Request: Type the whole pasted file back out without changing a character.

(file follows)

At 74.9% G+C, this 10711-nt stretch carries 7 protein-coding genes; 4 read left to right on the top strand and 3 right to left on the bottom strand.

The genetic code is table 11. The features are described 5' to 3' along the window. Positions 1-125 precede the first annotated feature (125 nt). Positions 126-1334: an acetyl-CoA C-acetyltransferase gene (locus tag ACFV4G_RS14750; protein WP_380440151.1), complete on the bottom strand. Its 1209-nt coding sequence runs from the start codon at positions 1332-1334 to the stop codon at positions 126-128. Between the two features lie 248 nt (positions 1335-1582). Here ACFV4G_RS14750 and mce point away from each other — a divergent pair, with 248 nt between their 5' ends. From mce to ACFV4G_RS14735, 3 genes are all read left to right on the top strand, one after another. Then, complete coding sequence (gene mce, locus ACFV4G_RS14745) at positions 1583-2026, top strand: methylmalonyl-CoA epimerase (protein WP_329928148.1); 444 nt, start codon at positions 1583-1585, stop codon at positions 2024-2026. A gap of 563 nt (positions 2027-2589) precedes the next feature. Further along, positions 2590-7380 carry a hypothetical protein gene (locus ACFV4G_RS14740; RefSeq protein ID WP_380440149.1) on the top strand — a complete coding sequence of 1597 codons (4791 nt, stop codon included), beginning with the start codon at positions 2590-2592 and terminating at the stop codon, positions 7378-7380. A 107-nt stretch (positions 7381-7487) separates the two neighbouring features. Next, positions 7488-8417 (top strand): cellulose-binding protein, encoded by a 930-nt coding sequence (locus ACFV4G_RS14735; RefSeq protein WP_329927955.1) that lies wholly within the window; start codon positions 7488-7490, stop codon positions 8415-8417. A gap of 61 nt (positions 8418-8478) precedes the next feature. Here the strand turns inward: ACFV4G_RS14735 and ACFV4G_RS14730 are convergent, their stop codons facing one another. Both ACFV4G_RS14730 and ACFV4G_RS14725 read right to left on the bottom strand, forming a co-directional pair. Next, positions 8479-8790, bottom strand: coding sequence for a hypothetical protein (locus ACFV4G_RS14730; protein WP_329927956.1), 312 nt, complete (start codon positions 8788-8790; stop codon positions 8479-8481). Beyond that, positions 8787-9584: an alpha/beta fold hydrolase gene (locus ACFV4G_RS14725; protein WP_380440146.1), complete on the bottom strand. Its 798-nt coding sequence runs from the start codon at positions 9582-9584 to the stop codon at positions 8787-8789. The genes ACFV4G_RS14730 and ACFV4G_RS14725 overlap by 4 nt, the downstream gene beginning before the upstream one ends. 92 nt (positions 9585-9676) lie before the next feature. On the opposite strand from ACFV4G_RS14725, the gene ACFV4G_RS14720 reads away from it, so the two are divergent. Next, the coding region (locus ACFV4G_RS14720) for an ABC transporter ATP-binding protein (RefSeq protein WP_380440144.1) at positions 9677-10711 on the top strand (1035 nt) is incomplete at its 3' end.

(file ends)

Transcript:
At 74.9% G+C, this 10711-nt stretch carries 7 protein-coding genes; 4 read left to right on the top strand and 3 right to left on the bottom strand.

The genetic code is table 11. The features are described 5' to 3' along the window. Positions 1-125 precede the first annotated feature (125 nt). Positions 126-1334: an acetyl-CoA C-acetyltransferase gene (locus tag ACFV4G_RS14750; protein WP_380440151.1), complete on the bottom strand. Its 1209-nt coding sequence runs from the start codon at positions 1332-1334 to the stop codon at positions 126-128. Between the two features lie 248 nt (positions 1335-1582). Here ACFV4G_RS14750 and mce point away from each other — a divergent pair, with 248 nt between their 5' ends. From mce to ACFV4G_RS14735, 3 genes are all read left to right on the top strand, one after another. Then, complete coding sequence (gene mce, locus ACFV4G_RS14745) at positions 1583-2026, top strand: methylmalonyl-CoA epimerase (protein WP_329928148.1); 444 nt, start codon at positions 1583-1585, stop codon at positions 2024-2026. A gap of 563 nt (positions 2027-2589) precedes the next feature. Further along, positions 2590-7380 carry a hypothetical protein gene (locus ACFV4G_RS14740; RefSeq protein ID WP_380440149.1) on the top strand — a complete coding sequence of 1597 codons (4791 nt, stop codon included), beginning with the start codon at positions 2590-2592 and terminating at the stop codon, positions 7378-7380. A 107-nt stretch (positions 7381-7487) separates the two neighbouring features. Next, positions 7488-8417 (top strand): cellulose-binding protein, encoded by a 930-nt coding sequence (locus ACFV4G_RS14735; RefSeq protein WP_329927955.1) that lies wholly within the window; start codon positions 7488-7490, stop codon positions 8415-8417. A gap of 61 nt (positions 8418-8478) precedes the next feature. Here the strand turns inward: ACFV4G_RS14735 and ACFV4G_RS14730 are convergent, their stop codons facing one another. Both ACFV4G_RS14730 and ACFV4G_RS14725 read right to left on the bottom strand, forming a co-directional pair. Next, positions 8479-8790, bottom strand: coding sequence for a hypothetical protein (locus ACFV4G_RS14730; protein WP_329927956.1), 312 nt, complete (start codon positions 8788-8790; stop codon positions 8479-8481). Beyond that, positions 8787-9584: an alpha/beta fold hydrolase gene (locus ACFV4G_RS14725; protein WP_380440146.1), complete on the bottom strand. Its 798-nt coding sequence runs from the start codon at positions 9582-9584 to the stop codon at positions 8787-8789. The genes ACFV4G_RS14730 and ACFV4G_RS14725 overlap by 4 nt, the downstream gene beginning before the upstream one ends. 92 nt (positions 9585-9676) lie before the next feature. On the opposite strand from ACFV4G_RS14725, the gene ACFV4G_RS14720 reads away from it, so the two are divergent. Next, the coding region (locus ACFV4G_RS14720) for an ABC transporter ATP-binding protein (RefSeq protein WP_380440144.1) at positions 9677-10711 on the top strand (1035 nt) is incomplete at its 3' end.